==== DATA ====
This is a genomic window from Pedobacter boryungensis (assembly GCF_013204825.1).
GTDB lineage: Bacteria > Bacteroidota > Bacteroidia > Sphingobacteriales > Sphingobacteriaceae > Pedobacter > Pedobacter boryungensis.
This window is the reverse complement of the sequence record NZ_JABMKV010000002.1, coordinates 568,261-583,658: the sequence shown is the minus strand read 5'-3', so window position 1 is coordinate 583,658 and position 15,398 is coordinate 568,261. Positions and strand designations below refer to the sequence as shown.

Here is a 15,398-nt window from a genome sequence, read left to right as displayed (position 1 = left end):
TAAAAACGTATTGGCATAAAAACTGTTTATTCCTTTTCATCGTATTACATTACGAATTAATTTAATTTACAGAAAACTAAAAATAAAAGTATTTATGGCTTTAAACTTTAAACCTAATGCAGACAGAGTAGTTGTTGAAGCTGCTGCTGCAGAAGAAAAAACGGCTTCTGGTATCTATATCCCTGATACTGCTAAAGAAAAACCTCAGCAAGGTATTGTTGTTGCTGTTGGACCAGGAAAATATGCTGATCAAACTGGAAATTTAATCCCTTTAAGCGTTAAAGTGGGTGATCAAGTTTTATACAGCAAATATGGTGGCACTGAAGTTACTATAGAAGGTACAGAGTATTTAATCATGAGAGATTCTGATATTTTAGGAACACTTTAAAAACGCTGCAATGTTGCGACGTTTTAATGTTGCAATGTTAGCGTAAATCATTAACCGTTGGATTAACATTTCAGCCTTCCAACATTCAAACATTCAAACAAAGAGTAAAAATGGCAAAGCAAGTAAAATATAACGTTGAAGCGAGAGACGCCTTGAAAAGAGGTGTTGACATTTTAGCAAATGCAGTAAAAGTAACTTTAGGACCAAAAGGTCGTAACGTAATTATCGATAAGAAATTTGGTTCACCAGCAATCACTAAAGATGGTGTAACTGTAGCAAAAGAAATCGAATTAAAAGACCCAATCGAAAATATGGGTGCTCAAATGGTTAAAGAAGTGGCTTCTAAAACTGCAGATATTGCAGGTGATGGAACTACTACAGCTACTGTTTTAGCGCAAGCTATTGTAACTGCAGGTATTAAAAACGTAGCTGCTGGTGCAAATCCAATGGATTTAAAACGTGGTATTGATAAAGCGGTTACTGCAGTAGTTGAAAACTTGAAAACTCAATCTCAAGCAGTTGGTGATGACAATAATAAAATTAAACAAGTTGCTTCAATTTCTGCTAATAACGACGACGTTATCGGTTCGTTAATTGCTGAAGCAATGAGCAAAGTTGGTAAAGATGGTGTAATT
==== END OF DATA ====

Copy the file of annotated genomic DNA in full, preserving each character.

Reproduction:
This is a genomic window from Pedobacter boryungensis (assembly GCF_013204825.1).
GTDB lineage: Bacteria > Bacteroidota > Bacteroidia > Sphingobacteriales > Sphingobacteriaceae > Pedobacter > Pedobacter boryungensis.
This window is the reverse complement of the sequence record NZ_JABMKV010000002.1, coordinates 568,261-583,658: the sequence shown is the minus strand read 5'-3', so window position 1 is coordinate 583,658 and position 15,398 is coordinate 568,261. Positions and strand designations below refer to the sequence as shown.

Here is a 15,398-nt window from a genome sequence, read left to right as displayed (position 1 = left end):
TAAAAACGTATTGGCATAAAAACTGTTTATTCCTTTTCATCGTATTACATTACGAATTAATTTAATTTACAGAAAACTAAAAATAAAAGTATTTATGGCTTTAAACTTTAAACCTAATGCAGACAGAGTAGTTGTTGAAGCTGCTGCTGCAGAAGAAAAAACGGCTTCTGGTATCTATATCCCTGATACTGCTAAAGAAAAACCTCAGCAAGGTATTGTTGTTGCTGTTGGACCAGGAAAATATGCTGATCAAACTGGAAATTTAATCCCTTTAAGCGTTAAAGTGGGTGATCAAGTTTTATACAGCAAATATGGTGGCACTGAAGTTACTATAGAAGGTACAGAGTATTTAATCATGAGAGATTCTGATATTTTAGGAACACTTTAAAAACGCTGCAATGTTGCGACGTTTTAATGTTGCAATGTTAGCGTAAATCATTAACCGTTGGATTAACATTTCAGCCTTCCAACATTCAAACATTCAAACAAAGAGTAAAAATGGCAAAGCAAGTAAAATATAACGTTGAAGCGAGAGACGCCTTGAAAAGAGGTGTTGACATTTTAGCAAATGCAGTAAAAGTAACTTTAGGACCAAAAGGTCGTAACGTAATTATCGATAAGAAATTTGGTTCACCAGCAATCACTAAAGATGGTGTAACTGTAGCAAAAGAAATCGAATTAAAAGACCCAATCGAAAATATGGGTGCTCAAATGGTTAAAGAAGTGGCTTCTAAAACTGCAGATATTGCAGGTGATGGAACTACTACAGCTACTGTTTTAGCGCAAGCTATTGTAACTGCAGGTATTAAAAACGTAGCTGCTGGTGCAAATCCAATGGATTTAAAACGTGGTATTGATAAAGCGGTTACTGCAGTAGTTGAAAACTTGAAAACTCAATCTCAAGCAGTTGGTGATGACAATAATAAAATTAAACAAGTTGCTTCAATTTCTGCTAATAACGACGACGTTATCGGTTCGTTAATTGCTGAAGCAATGAGCAAAGTTGGTAAAGATGGTGTAATT